How to make soy wax melts
Instead of purchasing soy wax melts or tarts, you can make your own at home by making a trip to your local craft store. Soy wax melts release fragrance once they are heated on a potpourri or tart burner. The melts come in a variety of shapes and scents and do not require a lot of time to make.
Once you make your own soy melts, you can give them away to friends and family members as gifts.
Create a double-boiler. Fill a large pot with water and sit a smaller pot on top of the water. Place the double-boiler on the hob over medium heat.
- Instead of purchasing soy wax melts or tarts, you can make your own at home by making a trip to your local craft store.
Place the soy wax flakes into the small pan on top of the double-boiler. Allow the wax melt completely. Stir the wax flakes to encourage the melting.
Add the fragrance oil once the soy wax melts. Add 29.6ml. of fragrance oil for each pound of soy wax that you use for best results. You will need to experiment with the scent in your wax melts because each scent will require a different measurement due to its strength.
- Place the soy wax flakes into the small pan on top of the double-boiler.
- Stir the wax flakes to encourage the melting.
Add the candle dye to the soy wax. You can use a liquid candle dye or dye blocks, but do not use crayons or food colouring. To see if you have achieved the appropriate colour, you can place a few drops of the melted wax onto white paper and allow it to dry.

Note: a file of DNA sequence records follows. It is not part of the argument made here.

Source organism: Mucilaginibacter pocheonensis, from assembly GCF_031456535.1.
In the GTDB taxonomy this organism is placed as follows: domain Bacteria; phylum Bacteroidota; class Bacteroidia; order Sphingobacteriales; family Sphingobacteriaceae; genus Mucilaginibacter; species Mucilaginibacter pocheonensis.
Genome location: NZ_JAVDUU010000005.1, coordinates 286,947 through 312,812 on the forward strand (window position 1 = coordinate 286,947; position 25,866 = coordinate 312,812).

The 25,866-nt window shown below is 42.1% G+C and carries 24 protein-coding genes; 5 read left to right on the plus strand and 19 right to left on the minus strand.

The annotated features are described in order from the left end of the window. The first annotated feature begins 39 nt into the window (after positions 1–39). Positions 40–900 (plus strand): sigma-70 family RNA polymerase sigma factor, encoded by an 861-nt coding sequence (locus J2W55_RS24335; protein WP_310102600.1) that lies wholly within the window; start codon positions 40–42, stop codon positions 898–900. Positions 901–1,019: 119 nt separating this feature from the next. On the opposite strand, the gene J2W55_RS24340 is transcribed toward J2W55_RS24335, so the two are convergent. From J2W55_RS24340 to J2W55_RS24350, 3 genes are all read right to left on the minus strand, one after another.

Stir the wax to mix the fragrance oil and candle dye. Remove the wax from the hob once it reaches 51.7 to 57.2 degrees C.
Spray a muffin tin or candle mould with a release spray to keep the wax from sticking. Fill the muffin tins with the soy wax.
- Add the candle dye to the soy wax.
- Stir the wax to mix the fragrance oil and candle dye.
Wait for the wax to cool. Remove the soy melts from the tin. If they do not come out of the tin easily, place it in the freezer for 10 minutes.
Angela LaFollette holds a Bachelor of Arts in advertising with a minor in political science from Marshall University. LaFollette found her passion for writing during an internship as a reporter for "The West Virginia Standard" in 2007. She has more than six years of writing experience and specializes in topics in garden and pets.